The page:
• Accepting or offering a bribe or kickback, or accepting gifts or other favors under circumstances that might lead to the inference that the gift or favor was intended to induce a decision;
  • Corruptly offering or giving money or anything of value, directly or indirectly through agents or intermediaries, to foreign officials to assist the Company in obtaining or retaining business; and
  • Undertaking any activities which are unlawful, against the Company’s policies, fall below established standards or practices, or amount to improper conduct.

2.3 This is not an exhaustive list. If a person is in any doubt about the seriousness and nature of his/her concern, advice and guidance can be obtained from the Internal Auditor/Audit Committee Chairman.

3. Safeguards

3.1 Harassment or Victimization – The Company recognizes that the decision to report a concern can be a difficult one to make, not least because of the fear of reprisal from those responsible for the malpractice. The Company will not tolerate harassment or victimization and will take action to protect those who raise a concern in good faith.

3.2 Confidentiality – The Company will do its best to protect an individual’s identity when he or she raises a concern and does not want their name to be disclosed. It must be appreciated, however, that the investigation process may reveal the source of the information and a statement by the individual may be required as part of the evidence.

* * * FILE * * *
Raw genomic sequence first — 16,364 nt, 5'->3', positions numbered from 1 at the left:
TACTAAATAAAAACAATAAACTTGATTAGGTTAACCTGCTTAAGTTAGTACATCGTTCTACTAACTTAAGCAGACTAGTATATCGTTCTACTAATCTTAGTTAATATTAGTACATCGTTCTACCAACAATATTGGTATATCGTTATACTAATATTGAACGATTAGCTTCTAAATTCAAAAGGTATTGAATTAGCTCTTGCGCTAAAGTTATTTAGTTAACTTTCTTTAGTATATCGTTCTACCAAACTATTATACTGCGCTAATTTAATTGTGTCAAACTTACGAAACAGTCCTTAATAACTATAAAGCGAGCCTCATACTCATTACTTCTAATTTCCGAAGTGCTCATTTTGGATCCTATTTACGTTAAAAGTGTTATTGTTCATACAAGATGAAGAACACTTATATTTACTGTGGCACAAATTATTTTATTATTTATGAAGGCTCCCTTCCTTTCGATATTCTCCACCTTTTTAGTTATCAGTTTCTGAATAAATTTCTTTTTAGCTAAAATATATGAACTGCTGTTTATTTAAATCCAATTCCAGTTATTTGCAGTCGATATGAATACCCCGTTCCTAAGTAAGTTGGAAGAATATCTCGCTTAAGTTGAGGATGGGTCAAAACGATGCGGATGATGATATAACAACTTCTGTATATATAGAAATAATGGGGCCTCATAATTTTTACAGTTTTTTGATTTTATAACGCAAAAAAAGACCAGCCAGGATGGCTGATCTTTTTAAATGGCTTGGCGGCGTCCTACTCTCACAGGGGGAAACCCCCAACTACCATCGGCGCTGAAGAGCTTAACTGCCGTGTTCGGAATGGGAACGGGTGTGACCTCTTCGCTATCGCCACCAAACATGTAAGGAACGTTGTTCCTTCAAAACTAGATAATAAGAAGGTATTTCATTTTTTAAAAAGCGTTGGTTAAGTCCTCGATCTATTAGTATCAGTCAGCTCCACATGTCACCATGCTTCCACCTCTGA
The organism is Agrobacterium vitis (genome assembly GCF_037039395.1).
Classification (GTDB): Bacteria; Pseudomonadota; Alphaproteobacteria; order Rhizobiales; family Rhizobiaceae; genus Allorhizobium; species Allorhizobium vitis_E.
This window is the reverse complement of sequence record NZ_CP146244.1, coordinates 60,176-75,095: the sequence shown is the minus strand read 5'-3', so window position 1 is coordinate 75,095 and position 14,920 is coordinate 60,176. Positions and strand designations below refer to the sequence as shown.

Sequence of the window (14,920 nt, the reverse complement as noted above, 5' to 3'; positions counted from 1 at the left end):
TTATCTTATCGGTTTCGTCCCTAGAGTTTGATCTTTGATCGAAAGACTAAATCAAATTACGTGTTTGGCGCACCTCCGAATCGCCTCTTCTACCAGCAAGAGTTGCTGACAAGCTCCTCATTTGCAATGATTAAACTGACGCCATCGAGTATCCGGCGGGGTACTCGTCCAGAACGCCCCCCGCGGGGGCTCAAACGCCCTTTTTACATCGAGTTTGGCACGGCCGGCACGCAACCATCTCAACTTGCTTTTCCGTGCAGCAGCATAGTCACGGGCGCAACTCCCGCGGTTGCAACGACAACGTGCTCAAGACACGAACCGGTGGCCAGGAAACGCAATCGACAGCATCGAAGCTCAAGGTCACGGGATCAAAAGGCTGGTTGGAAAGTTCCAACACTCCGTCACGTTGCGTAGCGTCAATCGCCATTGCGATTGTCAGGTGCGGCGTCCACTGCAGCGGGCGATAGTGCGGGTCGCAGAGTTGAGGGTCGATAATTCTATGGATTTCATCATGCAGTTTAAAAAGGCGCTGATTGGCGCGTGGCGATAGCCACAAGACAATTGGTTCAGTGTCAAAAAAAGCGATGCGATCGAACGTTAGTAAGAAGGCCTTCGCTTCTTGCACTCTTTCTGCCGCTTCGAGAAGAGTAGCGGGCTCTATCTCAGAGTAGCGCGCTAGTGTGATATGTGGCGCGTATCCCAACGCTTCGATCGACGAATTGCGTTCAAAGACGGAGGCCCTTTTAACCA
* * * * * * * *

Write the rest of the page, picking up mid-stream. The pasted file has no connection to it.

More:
3.3 Anonymous Allegations – This policy encourages individuals to put their names to allegations. Concerns expressed anonymously are much less powerful, but they will be considered at the discretion of the Company. In exercising this discretion, the factors to be taken into account would include: the seriousness of the issues raised; the credibility of the concern; and the likelihood of confirming the allegation from attributable sources.

3.4 Untrue Allegations – If an allegation is made in good faith, but it is not confirmed by the investigation, no action will be taken against the originator. If, however, individuals make malicious or vexatious allegations, action may be considered against the individual making the allegation.

4. Roles and responsibilities

4.1 Managers are the first line of defense against fraud. They should be alert to the possibility that unusual events may be symptoms of fraud or attempted fraud. Management is responsible for ensuring that an adequate system of internal control exists within their area of responsibility, and that those controls are properly operated and complied with.